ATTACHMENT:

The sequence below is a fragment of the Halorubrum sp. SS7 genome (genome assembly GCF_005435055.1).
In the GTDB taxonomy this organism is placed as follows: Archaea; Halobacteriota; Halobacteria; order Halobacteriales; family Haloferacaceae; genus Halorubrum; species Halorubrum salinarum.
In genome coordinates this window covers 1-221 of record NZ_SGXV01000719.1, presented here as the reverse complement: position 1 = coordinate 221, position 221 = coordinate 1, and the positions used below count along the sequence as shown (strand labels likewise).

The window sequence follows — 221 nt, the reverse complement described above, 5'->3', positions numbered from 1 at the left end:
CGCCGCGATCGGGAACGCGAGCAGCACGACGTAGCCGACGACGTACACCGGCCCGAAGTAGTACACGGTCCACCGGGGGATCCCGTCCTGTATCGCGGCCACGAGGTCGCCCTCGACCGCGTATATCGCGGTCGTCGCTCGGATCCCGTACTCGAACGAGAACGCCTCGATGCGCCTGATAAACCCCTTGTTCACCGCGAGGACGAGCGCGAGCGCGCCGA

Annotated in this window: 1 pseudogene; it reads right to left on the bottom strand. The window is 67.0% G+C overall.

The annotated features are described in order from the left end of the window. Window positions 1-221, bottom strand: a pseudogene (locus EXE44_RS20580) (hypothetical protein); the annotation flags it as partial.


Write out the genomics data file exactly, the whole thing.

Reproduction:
The sequence below is a fragment of the Halorubrum sp. SS7 genome (genome assembly GCF_005435055.1).
In the GTDB taxonomy this organism is placed as follows: Archaea; Halobacteriota; Halobacteria; order Halobacteriales; family Haloferacaceae; genus Halorubrum; species Halorubrum salinarum.
In genome coordinates this window covers 1-221 of record NZ_SGXV01000719.1, presented here as the reverse complement: position 1 = coordinate 221, position 221 = coordinate 1, and the positions used below count along the sequence as shown (strand labels likewise).

The window sequence follows — 221 nt, the reverse complement described above, 5'->3', positions numbered from 1 at the left end:
CGCCGCGATCGGGAACGCGAGCAGCACGACGTAGCCGACGACGTACACCGGCCCGAAGTAGTACACGGTCCACCGGGGGATCCCGTCCTGTATCGCGGCCACGAGGTCGCCCTCGACCGCGTATATCGCGGTCGTCGCTCGGATCCCGTACTCGAACGAGAACGCCTCGATGCGCCTGATAAACCCCTTGTTCACCGCGAGGACGAGCGCGAGCGCGCCGA

Annotated in this window: 1 pseudogene; it reads right to left on the bottom strand. The window is 67.0% G+C overall.

The annotated features are described in order from the left end of the window. Window positions 1-221, bottom strand: a pseudogene (locus EXE44_RS20580) (hypothetical protein); the annotation flags it as partial.